Training and education

Removing Barriers for Seniors at Transit Stops and Stations and the Potential for Transit Ridership Growth

Babka, Rhianna JoIris
Zheng, Joseph
Cooper, Jill F.
Ragland, David R.

As the baby boomer generation ages there is an increased need for older adult sensitive transportation. Currently a small percentage of older adults utilize public transit; however, the utilization rates are likely to increase as the corresponding population of older adults increases. Older adults are a diverse population and it is likely that future generations of older adults will require a wider range of transit options.

Health Impacts of the School Commute

Lee, Murray
Orenstein, Marla
Richardson, Maxwell J.
Ragland, David R.

A dramatic decline in walking and cycling to school has been observed in many geographic and cultural regions, and most children in the US are now driven to school in private vehicles. There are a number of health implications associated with the choice of commute mode, including traffic safety, exposure to air pollution, and levels of physical activity and obesity, and the risks and benefits of each must be weighed. This paper reviews current evidence on these risks and benefits for each health topic area.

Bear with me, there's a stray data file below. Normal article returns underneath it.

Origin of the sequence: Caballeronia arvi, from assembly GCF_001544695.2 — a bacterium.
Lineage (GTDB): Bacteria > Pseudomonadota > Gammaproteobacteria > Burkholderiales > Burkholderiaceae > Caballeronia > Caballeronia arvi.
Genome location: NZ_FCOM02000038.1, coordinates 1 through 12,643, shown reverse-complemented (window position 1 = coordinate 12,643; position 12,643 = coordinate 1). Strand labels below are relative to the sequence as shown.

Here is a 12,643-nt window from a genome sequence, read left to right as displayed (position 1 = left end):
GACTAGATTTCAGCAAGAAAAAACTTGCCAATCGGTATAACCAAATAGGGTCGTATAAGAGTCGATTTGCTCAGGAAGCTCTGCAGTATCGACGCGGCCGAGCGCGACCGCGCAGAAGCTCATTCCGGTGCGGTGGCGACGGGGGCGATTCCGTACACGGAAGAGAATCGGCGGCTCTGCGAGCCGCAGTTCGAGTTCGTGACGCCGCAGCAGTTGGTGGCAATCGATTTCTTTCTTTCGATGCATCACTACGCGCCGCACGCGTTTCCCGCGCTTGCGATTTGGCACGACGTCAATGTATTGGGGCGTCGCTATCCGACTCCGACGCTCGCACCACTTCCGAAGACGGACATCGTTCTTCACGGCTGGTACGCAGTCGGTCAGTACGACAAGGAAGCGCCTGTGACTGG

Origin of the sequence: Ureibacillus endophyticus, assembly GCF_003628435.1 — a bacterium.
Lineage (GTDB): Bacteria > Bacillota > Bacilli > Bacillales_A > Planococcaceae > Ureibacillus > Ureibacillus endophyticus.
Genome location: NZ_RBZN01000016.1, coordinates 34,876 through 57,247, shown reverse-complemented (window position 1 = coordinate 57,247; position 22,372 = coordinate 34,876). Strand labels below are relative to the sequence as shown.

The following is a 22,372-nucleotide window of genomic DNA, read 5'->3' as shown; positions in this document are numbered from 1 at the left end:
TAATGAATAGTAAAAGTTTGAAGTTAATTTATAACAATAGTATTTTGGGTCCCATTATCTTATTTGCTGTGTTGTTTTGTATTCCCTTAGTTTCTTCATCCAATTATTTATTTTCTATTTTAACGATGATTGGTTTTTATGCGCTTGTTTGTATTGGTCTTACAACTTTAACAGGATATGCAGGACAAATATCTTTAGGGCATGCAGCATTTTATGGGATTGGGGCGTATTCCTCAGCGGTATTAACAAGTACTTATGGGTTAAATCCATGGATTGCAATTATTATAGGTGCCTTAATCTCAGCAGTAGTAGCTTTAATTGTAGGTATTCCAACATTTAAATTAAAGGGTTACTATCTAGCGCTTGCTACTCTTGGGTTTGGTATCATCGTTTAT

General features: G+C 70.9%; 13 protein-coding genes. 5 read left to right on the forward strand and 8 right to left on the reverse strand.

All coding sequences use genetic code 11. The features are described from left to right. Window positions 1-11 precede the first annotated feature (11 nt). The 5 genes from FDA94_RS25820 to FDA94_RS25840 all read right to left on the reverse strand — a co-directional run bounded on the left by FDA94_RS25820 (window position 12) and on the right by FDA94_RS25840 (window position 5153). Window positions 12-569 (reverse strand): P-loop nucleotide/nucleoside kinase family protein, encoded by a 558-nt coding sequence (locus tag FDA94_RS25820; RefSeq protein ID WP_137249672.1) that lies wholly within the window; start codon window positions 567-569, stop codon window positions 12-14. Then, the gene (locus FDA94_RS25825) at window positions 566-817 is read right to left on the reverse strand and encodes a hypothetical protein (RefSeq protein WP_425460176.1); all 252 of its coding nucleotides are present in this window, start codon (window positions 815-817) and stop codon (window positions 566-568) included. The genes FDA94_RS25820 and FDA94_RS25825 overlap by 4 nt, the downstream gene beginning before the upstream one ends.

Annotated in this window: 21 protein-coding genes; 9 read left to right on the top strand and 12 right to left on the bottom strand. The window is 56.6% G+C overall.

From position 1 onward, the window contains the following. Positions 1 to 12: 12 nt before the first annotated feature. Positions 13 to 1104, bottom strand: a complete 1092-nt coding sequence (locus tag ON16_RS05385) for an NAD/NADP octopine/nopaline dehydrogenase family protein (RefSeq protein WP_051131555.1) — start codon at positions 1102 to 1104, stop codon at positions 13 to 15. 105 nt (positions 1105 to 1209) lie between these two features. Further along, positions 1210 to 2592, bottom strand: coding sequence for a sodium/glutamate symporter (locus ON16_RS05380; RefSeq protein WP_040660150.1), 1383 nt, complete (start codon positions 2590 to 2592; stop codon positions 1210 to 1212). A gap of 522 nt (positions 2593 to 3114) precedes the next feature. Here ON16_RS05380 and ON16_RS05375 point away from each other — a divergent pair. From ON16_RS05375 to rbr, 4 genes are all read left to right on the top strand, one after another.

High Visibility Enforcement Programs: California’s State and University Traffic Safety Partnership

Cooper, Jill F.
Kan, Irene
Cadet, Akilah
Rauch, Sharleen
Murphy, Christopher J.

Traffic collisions are a leading cause of death and injury in California and the number one cause of death for people between the ages of one and 44. High-visibility enforcement programs (HVEs) are administered nationwide by the National Highway Traffic Safety Administration, and combine intensive enforcement of a particular traffic safety law with widespread media and public education campaigns. HVE programs have been shown to be effective in reducing alcohol-impaired driving and promoting seat belt use.

Complete Streets: From Policy to Practice in the San Francisco Bay Area

Pande, Swati
Martinez, Martin

This paper describes how regional funding guidelines can affect local adoption of Complete Streets projects. The Metropolitan Transportation Commission (MTC), the regional Metropolitan Planning Organization for the nine-county Bay Area region in California, has developed a funding approach called the One Bay Area Grant (OBAG) for the allocation of funds for the 2012-2016 Congestion Mitigation and Air Quality (CMAQ) and Surface Transportation Program (STP) across the Bay Area.